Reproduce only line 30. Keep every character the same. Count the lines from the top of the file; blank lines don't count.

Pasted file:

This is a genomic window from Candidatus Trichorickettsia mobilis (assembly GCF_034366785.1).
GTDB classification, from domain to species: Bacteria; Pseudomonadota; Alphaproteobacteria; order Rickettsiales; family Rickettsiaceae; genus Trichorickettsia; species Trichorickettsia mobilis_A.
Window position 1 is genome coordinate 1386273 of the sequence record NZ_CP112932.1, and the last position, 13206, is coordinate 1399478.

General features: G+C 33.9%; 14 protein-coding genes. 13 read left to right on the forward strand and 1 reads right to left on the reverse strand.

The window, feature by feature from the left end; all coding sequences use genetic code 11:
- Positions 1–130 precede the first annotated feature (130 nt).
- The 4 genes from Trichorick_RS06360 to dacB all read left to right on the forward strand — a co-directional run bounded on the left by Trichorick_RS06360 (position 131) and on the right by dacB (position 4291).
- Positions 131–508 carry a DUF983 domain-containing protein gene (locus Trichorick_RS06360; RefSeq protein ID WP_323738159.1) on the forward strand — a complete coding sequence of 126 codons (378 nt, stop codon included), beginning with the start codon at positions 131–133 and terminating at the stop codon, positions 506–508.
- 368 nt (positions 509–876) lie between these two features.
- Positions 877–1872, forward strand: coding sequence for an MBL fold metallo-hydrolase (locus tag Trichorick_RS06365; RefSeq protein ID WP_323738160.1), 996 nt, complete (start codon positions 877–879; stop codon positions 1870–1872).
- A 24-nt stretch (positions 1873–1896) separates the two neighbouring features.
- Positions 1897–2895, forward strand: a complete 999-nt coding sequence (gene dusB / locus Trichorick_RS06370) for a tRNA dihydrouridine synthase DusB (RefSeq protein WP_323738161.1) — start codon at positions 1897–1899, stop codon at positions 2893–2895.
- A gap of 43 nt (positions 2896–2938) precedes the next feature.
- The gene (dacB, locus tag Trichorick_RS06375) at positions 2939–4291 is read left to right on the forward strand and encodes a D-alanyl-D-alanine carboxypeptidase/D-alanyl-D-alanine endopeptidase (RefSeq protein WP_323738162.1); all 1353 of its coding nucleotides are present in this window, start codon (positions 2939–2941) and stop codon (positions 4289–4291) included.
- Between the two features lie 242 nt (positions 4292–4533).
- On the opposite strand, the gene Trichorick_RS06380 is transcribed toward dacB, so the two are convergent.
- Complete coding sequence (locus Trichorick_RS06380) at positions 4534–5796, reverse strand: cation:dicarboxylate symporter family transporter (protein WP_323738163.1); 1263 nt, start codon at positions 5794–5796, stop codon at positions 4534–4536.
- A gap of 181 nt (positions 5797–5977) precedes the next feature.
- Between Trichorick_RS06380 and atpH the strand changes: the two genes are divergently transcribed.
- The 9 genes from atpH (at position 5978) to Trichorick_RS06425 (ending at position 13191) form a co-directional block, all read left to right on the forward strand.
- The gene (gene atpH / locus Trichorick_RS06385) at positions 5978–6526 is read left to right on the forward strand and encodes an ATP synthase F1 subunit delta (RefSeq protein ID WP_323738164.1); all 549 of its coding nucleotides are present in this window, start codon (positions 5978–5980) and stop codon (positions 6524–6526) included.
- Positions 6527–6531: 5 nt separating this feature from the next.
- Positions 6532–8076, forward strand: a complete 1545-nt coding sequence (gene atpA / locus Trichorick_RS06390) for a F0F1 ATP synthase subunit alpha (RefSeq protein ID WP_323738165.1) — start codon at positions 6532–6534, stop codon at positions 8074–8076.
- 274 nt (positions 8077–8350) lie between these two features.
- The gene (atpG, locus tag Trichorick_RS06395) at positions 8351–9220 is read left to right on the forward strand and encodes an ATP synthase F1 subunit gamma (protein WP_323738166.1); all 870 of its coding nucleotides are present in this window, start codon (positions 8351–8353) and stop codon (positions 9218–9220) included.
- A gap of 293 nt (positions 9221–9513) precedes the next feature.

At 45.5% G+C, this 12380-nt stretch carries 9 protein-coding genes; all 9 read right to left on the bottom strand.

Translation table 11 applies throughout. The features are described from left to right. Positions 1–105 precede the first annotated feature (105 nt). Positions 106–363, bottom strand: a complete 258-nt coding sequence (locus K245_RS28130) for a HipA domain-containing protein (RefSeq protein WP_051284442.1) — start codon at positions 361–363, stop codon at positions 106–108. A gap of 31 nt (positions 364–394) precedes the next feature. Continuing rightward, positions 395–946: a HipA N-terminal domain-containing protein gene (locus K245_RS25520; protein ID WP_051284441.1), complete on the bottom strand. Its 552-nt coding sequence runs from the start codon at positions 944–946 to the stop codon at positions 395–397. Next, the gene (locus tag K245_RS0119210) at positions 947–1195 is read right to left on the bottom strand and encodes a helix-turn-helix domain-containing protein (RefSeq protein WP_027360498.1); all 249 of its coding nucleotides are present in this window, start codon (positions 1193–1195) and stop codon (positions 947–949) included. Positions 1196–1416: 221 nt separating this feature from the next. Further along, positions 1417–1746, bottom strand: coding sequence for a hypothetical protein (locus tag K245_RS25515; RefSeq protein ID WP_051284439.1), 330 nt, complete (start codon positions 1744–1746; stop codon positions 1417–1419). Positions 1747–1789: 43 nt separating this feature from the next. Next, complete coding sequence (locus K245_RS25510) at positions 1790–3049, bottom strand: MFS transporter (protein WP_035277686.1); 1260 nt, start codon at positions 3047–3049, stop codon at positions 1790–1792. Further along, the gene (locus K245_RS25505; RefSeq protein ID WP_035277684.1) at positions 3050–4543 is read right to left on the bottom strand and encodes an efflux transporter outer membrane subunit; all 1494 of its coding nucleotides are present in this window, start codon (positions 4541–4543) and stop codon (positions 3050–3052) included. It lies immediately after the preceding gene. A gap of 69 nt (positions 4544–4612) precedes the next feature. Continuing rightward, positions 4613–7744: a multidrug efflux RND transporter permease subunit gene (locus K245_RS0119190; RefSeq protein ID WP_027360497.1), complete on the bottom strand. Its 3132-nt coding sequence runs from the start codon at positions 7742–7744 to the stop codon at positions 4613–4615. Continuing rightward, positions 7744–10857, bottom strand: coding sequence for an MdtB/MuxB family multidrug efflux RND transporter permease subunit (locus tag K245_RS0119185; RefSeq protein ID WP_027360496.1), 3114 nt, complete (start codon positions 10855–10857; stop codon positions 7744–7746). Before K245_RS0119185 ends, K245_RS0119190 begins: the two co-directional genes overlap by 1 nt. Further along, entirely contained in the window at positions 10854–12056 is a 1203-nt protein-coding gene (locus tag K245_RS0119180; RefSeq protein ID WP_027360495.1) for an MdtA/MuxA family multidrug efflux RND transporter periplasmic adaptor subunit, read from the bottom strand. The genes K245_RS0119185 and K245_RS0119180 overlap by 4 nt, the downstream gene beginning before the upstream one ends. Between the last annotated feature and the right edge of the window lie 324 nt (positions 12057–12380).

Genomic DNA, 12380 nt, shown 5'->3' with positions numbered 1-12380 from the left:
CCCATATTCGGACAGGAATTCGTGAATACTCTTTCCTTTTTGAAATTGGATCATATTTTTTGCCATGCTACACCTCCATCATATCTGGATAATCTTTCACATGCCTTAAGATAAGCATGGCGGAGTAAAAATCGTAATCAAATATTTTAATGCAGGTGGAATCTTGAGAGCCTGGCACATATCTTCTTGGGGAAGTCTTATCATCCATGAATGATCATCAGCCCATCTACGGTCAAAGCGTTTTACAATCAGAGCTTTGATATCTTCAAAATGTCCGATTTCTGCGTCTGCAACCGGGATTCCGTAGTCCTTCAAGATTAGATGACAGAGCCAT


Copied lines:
CCCATATTCGGACAGGAATTCGTGAATACTCTTTCCTTTTTGAAATTGGATCATATTTTTTGCCATGCTACACCTCCATCATATCTGGATAATCTTTCACATGCCTTAAGATAAGCATGGCGGAGTAAAAATCGTAATCAAATATTTTAATGCAGGTGGAATCTTGAGAGCCTGGCACATATCTTCTTGGGGAAGTCTTATCATCCATGAATGATCATCAGCCCATCTACGGTCAAAGCGTTTTACAATCAGAGCTTTGATATCTTCAAAATGTCCGATTTCTGCGTCTGCAACCGGGATTCCGTAGTCCTTCAAGATTAGATGACAGAGCCAT